The Cleveland outfielder was named the Sharp Presents the American League Player of the Month for September. It is the first such award for Choo.
Also considered for the award were teammate Asdrubal Cabrera, Rangers infielder Hank Blalock, Detroit first baseman Miguel Cabrera, Angels first baseman Mark Teixeira, Royals outfielder David DeJesus and Minnesota catcher Joe Mauer.
Choo was productive in his 24 games this past month, posting a .400 batting average with five home runs and 24 RBIs. The 26-year-old also scored 21 runs and posted a .659 slugging percentage while getting on base 46 percent of the time in September.
"He's had a big impact on our ballclub," manager Eric Wedge said. "He's a complete player and he can help you win in multiple ways."
Helping to boost his slugging percentage to produce a 1.123 OPS, Choo had 11 extra-base hits in the month that included five doubles and one triple. Choo also had a nine-game hitting streak from Sept. 17-27 and notched 12 multi-hit games, including five consecutive two-hit games from Sept. 3-8.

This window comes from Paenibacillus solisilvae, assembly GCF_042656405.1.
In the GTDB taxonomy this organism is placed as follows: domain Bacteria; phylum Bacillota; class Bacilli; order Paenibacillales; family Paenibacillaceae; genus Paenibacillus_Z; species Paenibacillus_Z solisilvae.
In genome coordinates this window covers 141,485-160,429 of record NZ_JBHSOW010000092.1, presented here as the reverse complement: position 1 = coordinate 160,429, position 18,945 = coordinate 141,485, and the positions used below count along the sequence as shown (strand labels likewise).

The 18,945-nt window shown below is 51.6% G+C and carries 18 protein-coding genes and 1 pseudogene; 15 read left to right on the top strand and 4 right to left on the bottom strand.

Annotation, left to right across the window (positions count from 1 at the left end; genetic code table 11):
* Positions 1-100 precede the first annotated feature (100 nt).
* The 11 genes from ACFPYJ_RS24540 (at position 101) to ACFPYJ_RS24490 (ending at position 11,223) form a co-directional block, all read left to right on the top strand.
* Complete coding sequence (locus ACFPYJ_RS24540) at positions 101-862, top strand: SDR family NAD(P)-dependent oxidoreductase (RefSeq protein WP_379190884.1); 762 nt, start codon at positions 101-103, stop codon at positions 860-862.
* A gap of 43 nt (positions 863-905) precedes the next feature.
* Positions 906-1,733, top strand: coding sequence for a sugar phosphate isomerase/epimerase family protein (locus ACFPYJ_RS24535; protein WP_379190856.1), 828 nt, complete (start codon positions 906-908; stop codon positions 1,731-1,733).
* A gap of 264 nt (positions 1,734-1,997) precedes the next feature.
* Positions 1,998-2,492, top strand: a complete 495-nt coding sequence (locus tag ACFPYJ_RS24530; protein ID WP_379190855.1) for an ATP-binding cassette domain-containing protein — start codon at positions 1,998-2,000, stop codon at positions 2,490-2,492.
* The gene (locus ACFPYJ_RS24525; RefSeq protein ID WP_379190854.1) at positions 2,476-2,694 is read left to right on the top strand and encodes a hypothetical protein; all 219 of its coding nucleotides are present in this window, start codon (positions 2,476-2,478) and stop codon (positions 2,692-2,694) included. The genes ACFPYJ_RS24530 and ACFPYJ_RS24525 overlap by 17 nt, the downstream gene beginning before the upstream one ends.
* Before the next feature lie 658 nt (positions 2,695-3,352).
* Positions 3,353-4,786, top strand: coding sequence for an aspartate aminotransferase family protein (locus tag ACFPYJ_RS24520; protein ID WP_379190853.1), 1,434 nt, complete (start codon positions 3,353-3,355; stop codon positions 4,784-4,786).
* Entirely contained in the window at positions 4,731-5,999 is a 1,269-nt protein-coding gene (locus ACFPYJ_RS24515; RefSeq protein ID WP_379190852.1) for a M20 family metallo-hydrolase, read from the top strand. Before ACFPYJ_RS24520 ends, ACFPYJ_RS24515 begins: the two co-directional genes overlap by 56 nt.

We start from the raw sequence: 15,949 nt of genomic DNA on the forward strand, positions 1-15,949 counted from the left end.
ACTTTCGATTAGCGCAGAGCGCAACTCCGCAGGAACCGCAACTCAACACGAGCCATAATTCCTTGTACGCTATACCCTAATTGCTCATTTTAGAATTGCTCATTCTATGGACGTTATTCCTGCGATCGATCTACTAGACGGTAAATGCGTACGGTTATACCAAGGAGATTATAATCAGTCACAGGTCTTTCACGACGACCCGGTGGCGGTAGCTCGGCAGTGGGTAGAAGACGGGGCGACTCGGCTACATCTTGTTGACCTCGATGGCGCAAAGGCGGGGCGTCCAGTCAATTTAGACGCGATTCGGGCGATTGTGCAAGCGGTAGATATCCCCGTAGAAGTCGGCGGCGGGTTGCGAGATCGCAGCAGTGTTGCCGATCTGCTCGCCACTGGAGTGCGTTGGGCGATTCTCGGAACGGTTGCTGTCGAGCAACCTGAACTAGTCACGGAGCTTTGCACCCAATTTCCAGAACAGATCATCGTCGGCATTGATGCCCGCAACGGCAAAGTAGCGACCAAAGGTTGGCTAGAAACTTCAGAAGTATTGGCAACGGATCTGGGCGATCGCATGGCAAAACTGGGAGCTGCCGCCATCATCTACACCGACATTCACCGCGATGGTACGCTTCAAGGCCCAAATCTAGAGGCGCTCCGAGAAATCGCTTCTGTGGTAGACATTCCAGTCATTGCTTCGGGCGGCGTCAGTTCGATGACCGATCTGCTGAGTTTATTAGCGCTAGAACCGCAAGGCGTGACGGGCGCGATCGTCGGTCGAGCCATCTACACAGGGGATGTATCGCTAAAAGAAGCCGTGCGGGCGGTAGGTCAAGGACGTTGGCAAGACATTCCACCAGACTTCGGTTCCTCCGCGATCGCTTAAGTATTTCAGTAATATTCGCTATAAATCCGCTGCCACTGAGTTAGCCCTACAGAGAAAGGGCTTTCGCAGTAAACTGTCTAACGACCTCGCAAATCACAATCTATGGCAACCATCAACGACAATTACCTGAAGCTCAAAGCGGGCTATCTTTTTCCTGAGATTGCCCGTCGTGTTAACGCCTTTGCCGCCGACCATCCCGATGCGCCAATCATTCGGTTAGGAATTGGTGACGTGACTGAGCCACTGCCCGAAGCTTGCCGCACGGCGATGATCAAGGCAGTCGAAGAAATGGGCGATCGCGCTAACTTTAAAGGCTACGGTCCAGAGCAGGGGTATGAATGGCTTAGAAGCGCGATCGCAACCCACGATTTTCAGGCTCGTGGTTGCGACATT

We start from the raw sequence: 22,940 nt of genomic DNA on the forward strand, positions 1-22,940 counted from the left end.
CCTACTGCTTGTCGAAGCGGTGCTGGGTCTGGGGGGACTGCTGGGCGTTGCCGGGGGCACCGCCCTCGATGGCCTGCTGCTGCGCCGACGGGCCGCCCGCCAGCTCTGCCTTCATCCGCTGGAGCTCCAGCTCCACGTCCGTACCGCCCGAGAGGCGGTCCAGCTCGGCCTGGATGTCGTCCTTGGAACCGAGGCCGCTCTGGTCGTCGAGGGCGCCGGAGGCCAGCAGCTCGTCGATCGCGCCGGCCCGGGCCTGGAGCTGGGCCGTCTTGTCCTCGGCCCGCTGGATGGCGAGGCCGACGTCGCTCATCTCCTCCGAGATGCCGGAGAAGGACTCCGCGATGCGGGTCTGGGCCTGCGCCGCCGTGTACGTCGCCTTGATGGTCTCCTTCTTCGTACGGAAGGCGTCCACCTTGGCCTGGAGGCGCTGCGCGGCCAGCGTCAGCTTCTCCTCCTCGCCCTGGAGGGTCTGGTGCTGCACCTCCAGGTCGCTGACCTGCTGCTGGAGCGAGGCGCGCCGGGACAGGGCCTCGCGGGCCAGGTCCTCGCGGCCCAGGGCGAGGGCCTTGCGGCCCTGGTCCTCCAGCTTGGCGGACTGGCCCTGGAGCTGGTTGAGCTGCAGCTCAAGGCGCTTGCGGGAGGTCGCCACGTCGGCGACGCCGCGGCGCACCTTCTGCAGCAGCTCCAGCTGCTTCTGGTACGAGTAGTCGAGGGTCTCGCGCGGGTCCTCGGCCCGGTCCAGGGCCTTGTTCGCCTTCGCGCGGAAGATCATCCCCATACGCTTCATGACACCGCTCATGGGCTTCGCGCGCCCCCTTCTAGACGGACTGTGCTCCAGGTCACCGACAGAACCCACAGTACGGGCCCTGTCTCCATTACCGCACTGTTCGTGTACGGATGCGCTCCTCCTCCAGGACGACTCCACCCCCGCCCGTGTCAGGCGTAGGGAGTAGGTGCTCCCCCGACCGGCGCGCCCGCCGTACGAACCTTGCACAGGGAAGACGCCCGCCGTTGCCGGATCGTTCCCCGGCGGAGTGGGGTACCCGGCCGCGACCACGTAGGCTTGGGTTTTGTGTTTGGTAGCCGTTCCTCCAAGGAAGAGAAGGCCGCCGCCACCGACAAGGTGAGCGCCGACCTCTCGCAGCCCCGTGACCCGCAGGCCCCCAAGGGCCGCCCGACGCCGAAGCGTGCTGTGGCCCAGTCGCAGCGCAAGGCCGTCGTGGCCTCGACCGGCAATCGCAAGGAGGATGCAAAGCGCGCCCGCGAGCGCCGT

Choo went 3-for-4 with a homer, three RBIs and two runs against the Royals on Sept. 12. He later added his third three-hit game of the month on Sept. 19 against the Tigers by going 3-for-4 with two home runs, two runs scored and four RBIs.
"I like when somebody is on base," Choo said. "It's better than having nobody on."
Choo finished the year with a .309 average, 14 homers, 28 doubles and 66 RBIs in 94 games while posting an on-base percentage of .397 and slugging .549. His 98 hits this season -- all while recovering from Tommy John elbow ligament construction on this left elbow -- were the most by a Korean-born player.
Choo played both corner outfield spots and shared time with six other outfielders and demonstrated to his manager that he can be a regular player.
"The only reason I hold back from that a little bit is because I don't know what the offseason is going to bring," Wedge said. "But I feel like he can be an everyday guy."
For winning the award, Choo will receive a 52-inch Sharp Aquos High-Definition TV and a specially designed trophy.
Mike Scarr is a reporter for MLB.com. This story was not subject to the approval of Major League Baseball or its clubs.